Affordable Health Care officials want African Americans, enlists the help of mayors
Dana Gethers | 2/23/2014, 10:07 p.m.
White House officials report that by the end of January 2014 more than 3.3 million Americans will have signed up for health care under the Affordable Care Act. Despite this, White House Senior Adviser Valerie Jarrett reasons that the number could be much higher if more members of the African American community would take advantage.
"Six in 10 uninsured African Americans may be eligible for tax credits [or other benefits]," if they sign up, said Senior Adviser Jarrett.
In order to help rally people to sign up, "[Affordable Health Care officials] are enlisting the help of mayors across the nation... [who serve] in areas with many uninsured residents," she said.
Mayor Kevin Johnson of Sacramento, California is one of the many mayors working with the White House. He remarked on the necessity of coverage for people of color in particular.
"Adolescents of color are more likely than their white counterparts to be uninsured," said Johnson.
He revealed that so far 21,000 people in Sacramento who had been denied private coverage were able to sign up with the Affordable Health Care Act.
Some listeners were concerned with the future of Medicaid, and its affect on health care.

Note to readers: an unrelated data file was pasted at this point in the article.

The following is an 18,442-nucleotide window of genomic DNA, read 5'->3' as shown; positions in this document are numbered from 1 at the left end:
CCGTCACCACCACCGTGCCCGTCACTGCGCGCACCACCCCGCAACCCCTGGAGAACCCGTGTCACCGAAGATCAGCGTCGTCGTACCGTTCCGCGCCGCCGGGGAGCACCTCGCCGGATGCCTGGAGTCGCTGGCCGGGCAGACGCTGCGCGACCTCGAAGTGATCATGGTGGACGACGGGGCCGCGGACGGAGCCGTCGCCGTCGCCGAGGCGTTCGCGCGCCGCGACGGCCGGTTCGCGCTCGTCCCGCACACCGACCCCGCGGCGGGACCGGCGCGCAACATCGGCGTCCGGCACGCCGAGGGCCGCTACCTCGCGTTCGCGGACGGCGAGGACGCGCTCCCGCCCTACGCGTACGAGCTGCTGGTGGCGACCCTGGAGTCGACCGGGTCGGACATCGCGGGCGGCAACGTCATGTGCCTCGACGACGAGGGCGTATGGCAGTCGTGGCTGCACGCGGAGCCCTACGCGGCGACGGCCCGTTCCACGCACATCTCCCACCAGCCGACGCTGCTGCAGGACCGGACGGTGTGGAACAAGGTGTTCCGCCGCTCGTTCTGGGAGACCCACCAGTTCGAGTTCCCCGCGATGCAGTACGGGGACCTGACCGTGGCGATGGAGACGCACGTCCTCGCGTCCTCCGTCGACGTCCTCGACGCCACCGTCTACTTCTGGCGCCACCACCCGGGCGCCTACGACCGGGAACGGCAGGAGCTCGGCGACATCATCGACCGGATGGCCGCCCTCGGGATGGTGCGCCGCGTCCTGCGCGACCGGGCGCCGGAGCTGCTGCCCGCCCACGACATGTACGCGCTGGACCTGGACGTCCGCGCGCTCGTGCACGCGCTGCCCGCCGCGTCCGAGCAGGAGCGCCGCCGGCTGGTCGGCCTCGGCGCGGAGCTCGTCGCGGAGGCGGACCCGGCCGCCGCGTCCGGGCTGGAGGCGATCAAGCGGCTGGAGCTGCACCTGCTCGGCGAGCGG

"Ninety thousand people in Philadelphia will not be able to take advantage of Affordable Health Care without the expansion of Medicaid," said Mayor Michael Nutter of Philadelphia, Pennsylvania.
Mayor A. C. Wharton of Memphis, Tennessee revealed that, “there are 88,000 in the city [of Memphis] who are uninsured.”
He agreed with the other mayors that a lack of information about the cost of the health care causes many poor Americans to avoid the plan; a key issue in Memphis due to the high level of poverty.
Even with thousands of African Americans still uninsured, the mayors revealed that the outreach tactics they are implementing are getting members of this community to sign up.
Johnson also spoke about his use of traditional and social media to educate individuals about the benefits of Affordable Health Care in his city. This is in addition to faith-based projects initiated by Memphis Mayor Wharton that he reports have helped encouraged people to sign up.
"I'm proud of the work we're doing in California," said Johnson.
White House Senior Adviser, Jarrett commended the achievements of the mayors, reiterating the importance of their efforts for the overall progress of the Affordable Health Care Act.
"[Our] top priority is reaching every American."
When asked how many African Americans had signed up for Affordable Health Care to date, a White House official, said he did not have the numbers because the count is not distinguished by race, but suggested he would look into it.